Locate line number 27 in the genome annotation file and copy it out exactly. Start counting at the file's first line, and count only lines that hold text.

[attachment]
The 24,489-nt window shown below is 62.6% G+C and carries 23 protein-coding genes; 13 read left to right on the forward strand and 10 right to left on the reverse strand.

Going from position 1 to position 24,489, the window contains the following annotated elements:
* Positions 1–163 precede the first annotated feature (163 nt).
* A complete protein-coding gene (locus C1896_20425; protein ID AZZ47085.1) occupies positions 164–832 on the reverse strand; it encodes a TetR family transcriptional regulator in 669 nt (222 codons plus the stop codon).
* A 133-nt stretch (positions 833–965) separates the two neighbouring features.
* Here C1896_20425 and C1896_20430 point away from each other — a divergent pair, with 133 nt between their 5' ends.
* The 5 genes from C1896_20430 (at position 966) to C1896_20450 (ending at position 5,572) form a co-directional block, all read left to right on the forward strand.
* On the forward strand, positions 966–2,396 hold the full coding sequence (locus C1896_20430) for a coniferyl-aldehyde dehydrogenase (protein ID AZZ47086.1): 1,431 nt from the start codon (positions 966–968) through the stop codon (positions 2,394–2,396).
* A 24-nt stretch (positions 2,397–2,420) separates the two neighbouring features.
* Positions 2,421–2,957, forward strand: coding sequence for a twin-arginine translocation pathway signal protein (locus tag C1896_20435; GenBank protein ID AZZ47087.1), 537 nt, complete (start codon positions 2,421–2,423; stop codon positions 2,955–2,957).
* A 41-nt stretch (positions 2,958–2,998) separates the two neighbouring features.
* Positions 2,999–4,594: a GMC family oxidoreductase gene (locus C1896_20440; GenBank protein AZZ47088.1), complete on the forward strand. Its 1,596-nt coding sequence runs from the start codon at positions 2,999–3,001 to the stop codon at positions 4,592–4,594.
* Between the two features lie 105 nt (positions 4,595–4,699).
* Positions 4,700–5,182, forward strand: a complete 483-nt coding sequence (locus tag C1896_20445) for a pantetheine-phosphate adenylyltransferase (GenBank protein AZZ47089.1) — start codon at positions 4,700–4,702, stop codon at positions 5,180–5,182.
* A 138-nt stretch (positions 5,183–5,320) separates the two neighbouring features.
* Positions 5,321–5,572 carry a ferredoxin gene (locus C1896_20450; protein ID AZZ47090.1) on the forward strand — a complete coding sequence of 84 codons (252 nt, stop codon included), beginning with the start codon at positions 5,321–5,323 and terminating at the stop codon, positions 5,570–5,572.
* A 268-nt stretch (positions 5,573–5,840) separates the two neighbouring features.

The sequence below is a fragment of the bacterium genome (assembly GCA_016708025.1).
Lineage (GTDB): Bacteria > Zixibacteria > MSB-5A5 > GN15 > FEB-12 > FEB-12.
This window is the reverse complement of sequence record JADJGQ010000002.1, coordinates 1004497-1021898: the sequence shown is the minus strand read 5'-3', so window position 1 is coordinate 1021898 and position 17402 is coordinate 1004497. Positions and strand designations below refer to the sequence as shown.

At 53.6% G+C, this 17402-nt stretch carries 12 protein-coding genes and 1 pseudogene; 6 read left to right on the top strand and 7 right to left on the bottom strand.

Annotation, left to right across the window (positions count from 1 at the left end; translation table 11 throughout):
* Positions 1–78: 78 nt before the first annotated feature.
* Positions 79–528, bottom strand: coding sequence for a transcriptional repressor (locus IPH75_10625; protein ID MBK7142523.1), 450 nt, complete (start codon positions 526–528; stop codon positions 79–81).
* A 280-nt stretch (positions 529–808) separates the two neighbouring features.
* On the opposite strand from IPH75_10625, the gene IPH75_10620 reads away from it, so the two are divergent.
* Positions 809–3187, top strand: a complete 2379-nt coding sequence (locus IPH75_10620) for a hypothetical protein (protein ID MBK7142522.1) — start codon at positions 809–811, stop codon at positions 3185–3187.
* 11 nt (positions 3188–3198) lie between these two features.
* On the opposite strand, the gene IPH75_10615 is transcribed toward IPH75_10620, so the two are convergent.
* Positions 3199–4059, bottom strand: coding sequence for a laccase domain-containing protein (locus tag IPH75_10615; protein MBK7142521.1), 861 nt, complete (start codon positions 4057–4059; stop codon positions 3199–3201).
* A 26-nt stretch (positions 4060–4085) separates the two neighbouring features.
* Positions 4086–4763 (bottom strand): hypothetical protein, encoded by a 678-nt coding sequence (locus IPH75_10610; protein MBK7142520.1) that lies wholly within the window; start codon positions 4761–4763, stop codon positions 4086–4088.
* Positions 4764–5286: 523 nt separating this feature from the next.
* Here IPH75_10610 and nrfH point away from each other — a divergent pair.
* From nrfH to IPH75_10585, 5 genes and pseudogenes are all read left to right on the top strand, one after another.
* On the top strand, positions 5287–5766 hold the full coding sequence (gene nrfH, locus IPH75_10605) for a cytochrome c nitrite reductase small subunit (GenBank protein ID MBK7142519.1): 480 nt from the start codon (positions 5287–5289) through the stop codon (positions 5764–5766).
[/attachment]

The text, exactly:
* Positions 809–3187, top strand: a complete 2379-nt coding sequence (locus IPH75_10620) for a hypothetical protein (protein ID MBK7142522.1) — start codon at positions 809–811, stop codon at positions 3185–3187.